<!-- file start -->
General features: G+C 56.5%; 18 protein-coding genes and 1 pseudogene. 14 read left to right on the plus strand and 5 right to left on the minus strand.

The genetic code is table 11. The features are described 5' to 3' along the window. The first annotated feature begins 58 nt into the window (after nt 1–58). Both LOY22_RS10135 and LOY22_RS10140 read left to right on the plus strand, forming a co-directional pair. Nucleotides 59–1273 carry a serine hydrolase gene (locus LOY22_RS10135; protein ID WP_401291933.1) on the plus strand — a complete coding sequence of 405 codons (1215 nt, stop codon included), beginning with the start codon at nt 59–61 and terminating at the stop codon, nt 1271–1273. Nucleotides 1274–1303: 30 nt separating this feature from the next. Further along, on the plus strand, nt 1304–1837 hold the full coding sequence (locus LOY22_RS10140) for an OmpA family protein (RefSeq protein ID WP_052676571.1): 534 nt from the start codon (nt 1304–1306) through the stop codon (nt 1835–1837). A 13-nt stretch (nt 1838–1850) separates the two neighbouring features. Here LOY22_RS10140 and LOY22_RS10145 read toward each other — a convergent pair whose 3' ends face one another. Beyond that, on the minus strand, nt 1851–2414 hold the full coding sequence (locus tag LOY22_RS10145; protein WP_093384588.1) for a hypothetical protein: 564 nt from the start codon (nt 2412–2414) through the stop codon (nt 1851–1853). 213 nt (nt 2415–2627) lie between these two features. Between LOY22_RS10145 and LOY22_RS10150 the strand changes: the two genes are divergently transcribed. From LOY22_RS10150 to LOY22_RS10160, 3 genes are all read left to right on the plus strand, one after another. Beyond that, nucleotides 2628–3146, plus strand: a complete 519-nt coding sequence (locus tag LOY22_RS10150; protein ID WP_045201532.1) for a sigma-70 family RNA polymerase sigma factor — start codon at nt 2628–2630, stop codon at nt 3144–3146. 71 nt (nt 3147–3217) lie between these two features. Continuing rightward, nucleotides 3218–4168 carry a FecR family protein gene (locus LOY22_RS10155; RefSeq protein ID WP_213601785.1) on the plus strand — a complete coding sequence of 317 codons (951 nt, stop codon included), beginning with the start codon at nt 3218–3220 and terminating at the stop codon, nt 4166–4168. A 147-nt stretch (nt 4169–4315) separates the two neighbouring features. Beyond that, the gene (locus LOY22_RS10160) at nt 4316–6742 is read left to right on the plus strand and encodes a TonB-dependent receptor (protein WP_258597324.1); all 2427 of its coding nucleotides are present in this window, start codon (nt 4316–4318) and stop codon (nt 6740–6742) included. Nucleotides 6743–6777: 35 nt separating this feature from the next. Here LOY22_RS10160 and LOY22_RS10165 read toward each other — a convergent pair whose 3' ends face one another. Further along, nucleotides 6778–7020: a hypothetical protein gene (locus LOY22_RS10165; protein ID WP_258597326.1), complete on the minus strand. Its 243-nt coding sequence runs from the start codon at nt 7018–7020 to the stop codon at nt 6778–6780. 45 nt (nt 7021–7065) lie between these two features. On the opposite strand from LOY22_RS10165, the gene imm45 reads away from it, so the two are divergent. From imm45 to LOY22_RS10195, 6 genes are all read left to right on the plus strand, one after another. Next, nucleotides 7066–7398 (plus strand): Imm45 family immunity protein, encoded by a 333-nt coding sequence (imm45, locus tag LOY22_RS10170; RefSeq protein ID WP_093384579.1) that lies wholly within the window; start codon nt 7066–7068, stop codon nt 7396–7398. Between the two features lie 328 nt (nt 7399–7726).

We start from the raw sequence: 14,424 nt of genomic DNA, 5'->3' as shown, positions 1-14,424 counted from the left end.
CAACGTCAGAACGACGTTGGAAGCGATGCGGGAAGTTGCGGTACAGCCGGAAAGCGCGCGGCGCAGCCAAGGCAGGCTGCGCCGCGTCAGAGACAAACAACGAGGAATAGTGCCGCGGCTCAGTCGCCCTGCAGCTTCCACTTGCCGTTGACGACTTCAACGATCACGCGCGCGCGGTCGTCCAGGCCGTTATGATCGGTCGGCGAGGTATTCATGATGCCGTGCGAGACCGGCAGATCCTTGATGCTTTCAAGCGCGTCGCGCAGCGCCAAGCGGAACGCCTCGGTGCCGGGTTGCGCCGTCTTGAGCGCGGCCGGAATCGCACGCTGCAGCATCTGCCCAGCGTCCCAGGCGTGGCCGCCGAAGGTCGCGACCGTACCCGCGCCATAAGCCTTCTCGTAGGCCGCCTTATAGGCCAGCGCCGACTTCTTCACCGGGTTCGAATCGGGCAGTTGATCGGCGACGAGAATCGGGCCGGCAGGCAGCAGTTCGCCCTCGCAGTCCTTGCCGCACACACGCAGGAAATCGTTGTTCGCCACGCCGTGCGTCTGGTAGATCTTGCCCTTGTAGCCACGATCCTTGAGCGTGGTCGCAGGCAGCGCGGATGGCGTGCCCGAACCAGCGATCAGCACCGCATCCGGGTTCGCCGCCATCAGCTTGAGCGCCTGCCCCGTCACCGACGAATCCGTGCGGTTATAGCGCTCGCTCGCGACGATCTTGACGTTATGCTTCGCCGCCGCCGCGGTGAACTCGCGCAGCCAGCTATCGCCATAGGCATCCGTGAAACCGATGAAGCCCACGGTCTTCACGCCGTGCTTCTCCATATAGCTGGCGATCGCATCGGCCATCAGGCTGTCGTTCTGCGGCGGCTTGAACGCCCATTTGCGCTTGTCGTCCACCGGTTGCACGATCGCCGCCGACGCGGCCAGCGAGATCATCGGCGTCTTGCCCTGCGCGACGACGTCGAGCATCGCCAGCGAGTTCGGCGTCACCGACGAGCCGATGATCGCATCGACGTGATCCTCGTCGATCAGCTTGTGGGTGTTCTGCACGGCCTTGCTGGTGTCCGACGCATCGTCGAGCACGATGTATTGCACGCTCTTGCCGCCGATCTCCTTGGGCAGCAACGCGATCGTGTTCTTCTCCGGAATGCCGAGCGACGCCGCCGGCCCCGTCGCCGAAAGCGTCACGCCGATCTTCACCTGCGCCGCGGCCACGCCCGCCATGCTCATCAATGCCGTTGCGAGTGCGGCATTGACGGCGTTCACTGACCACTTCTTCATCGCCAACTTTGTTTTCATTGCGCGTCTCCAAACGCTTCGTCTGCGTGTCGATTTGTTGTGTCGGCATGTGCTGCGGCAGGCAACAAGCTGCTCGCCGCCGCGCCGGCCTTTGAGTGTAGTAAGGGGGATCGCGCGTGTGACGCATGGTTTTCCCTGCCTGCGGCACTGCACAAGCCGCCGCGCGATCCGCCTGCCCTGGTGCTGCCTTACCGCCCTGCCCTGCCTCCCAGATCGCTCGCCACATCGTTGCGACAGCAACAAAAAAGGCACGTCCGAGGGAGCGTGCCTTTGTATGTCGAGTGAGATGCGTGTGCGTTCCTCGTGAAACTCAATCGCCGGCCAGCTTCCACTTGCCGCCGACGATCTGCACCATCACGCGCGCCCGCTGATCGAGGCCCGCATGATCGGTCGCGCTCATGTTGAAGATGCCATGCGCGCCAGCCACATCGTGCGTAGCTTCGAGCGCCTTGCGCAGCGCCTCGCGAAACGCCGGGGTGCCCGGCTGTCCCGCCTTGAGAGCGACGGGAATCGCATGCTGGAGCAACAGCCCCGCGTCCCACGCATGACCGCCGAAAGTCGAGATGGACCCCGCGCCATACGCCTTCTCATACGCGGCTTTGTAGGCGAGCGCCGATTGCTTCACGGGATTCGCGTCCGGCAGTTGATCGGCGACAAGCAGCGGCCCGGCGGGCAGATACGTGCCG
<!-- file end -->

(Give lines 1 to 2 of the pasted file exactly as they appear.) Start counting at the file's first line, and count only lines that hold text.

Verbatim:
General features: G+C 56.5%; 18 protein-coding genes and 1 pseudogene. 14 read left to right on the plus strand and 5 right to left on the minus strand.

The genetic code is table 11. The features are described 5' to 3' along the window. The first annotated feature begins 58 nt into the window (after nt 1–58). Both LOY22_RS10135 and LOY22_RS10140 read left to right on the plus strand, forming a co-directional pair. Nucleotides 59–1273 carry a serine hydrolase gene (locus LOY22_RS10135; protein ID WP_401291933.1) on the plus strand — a complete coding sequence of 405 codons (1215 nt, stop codon included), beginning with the start codon at nt 59–61 and terminating at the stop codon, nt 1271–1273. Nucleotides 1274–1303: 30 nt separating this feature from the next. Further along, on the plus strand, nt 1304–1837 hold the full coding sequence (locus LOY22_RS10140) for an OmpA family protein (RefSeq protein ID WP_052676571.1): 534 nt from the start codon (nt 1304–1306) through the stop codon (nt 1835–1837). A 13-nt stretch (nt 1838–1850) separates the two neighbouring features. Here LOY22_RS10140 and LOY22_RS10145 read toward each other — a convergent pair whose 3' ends face one another. Beyond that, on the minus strand, nt 1851–2414 hold the full coding sequence (locus tag LOY22_RS10145; protein WP_093384588.1) for a hypothetical protein: 564 nt from the start codon (nt 2412–2414) through the stop codon (nt 1851–1853). 213 nt (nt 2415–2627) lie between these two features. Between LOY22_RS10145 and LOY22_RS10150 the strand changes: the two genes are divergently transcribed. From LOY22_RS10150 to LOY22_RS10160, 3 genes are all read left to right on the plus strand, one after another. Beyond that, nucleotides 2628–3146, plus strand: a complete 519-nt coding sequence (locus tag LOY22_RS10150; protein ID WP_045201532.1) for a sigma-70 family RNA polymerase sigma factor — start codon at nt 2628–2630, stop codon at nt 3144–3146. 71 nt (nt 3147–3217) lie between these two features. Continuing rightward, nucleotides 3218–4168 carry a FecR family protein gene (locus LOY22_RS10155; RefSeq protein ID WP_213601785.1) on the plus strand — a complete coding sequence of 317 codons (951 nt, stop codon included), beginning with the start codon at nt 3218–3220 and terminating at the stop codon, nt 4166–4168. A 147-nt stretch (nt 4169–4315) separates the two neighbouring features. Beyond that, the gene (locus LOY22_RS10160) at nt 4316–6742 is read left to right on the plus strand and encodes a TonB-dependent receptor (protein WP_258597324.1); all 2427 of its coding nucleotides are present in this window, start codon (nt 4316–4318) and stop codon (nt 6740–6742) included. Nucleotides 6743–6777: 35 nt separating this feature from the next. Here LOY22_RS10160 and LOY22_RS10165 read toward each other — a convergent pair whose 3' ends face one another. Further along, nucleotides 6778–7020: a hypothetical protein gene (locus LOY22_RS10165; protein ID WP_258597326.1), complete on the minus strand. Its 243-nt coding sequence runs from the start codon at nt 7018–7020 to the stop codon at nt 6778–6780. 45 nt (nt 7021–7065) lie between these two features. On the opposite strand from LOY22_RS10165, the gene imm45 reads away from it, so the two are divergent. From imm45 to LOY22_RS10195, 6 genes are all read left to right on the plus strand, one after another. Next, nucleotides 7066–7398 (plus strand): Imm45 family immunity protein, encoded by a 333-nt coding sequence (imm45, locus tag LOY22_RS10170; RefSeq protein ID WP_093384579.1) that lies wholly within the window; start codon nt 7066–7068, stop codon nt 7396–7398. Between the two features lie 328 nt (nt 7399–7726).